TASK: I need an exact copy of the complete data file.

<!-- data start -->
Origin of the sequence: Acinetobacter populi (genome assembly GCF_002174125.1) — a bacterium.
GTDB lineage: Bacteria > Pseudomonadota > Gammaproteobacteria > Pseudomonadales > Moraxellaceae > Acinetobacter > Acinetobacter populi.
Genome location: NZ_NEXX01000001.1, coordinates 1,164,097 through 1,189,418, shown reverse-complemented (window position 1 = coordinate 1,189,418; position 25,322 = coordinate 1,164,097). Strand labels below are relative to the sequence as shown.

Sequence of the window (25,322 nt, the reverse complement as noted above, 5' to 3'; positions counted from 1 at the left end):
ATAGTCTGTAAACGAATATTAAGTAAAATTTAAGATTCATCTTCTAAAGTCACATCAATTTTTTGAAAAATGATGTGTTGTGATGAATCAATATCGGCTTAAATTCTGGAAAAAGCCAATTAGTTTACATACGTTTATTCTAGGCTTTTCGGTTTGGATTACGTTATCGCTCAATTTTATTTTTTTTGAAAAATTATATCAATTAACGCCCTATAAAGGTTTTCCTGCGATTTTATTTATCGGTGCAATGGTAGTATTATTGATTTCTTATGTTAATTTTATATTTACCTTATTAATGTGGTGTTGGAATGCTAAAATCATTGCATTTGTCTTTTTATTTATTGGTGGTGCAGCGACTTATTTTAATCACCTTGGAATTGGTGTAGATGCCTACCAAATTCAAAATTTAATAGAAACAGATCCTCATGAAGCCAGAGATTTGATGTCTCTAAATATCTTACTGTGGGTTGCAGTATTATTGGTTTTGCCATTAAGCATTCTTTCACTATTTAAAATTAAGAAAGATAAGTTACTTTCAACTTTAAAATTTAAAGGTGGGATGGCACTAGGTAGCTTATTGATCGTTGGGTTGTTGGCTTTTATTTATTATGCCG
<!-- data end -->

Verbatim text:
Origin of the sequence: Acinetobacter populi (genome assembly GCF_002174125.1) — a bacterium.
GTDB lineage: Bacteria > Pseudomonadota > Gammaproteobacteria > Pseudomonadales > Moraxellaceae > Acinetobacter > Acinetobacter populi.
Genome location: NZ_NEXX01000001.1, coordinates 1,164,097 through 1,189,418, shown reverse-complemented (window position 1 = coordinate 1,189,418; position 25,322 = coordinate 1,164,097). Strand labels below are relative to the sequence as shown.

Sequence of the window (25,322 nt, the reverse complement as noted above, 5' to 3'; positions counted from 1 at the left end):
ATAGTCTGTAAACGAATATTAAGTAAAATTTAAGATTCATCTTCTAAAGTCACATCAATTTTTTGAAAAATGATGTGTTGTGATGAATCAATATCGGCTTAAATTCTGGAAAAAGCCAATTAGTTTACATACGTTTATTCTAGGCTTTTCGGTTTGGATTACGTTATCGCTCAATTTTATTTTTTTTGAAAAATTATATCAATTAACGCCCTATAAAGGTTTTCCTGCGATTTTATTTATCGGTGCAATGGTAGTATTATTGATTTCTTATGTTAATTTTATATTTACCTTATTAATGTGGTGTTGGAATGCTAAAATCATTGCATTTGTCTTTTTATTTATTGGTGGTGCAGCGACTTATTTTAATCACCTTGGAATTGGTGTAGATGCCTACCAAATTCAAAATTTAATAGAAACAGATCCTCATGAAGCCAGAGATTTGATGTCTCTAAATATCTTACTGTGGGTTGCAGTATTATTGGTTTTGCCATTAAGCATTCTTTCACTATTTAAAATTAAGAAAGATAAGTTACTTTCAACTTTAAAATTTAAAGGTGGGATGGCACTAGGTAGCTTATTGATCGTTGGGTTGTTGGCTTTTATTTATTATGCCG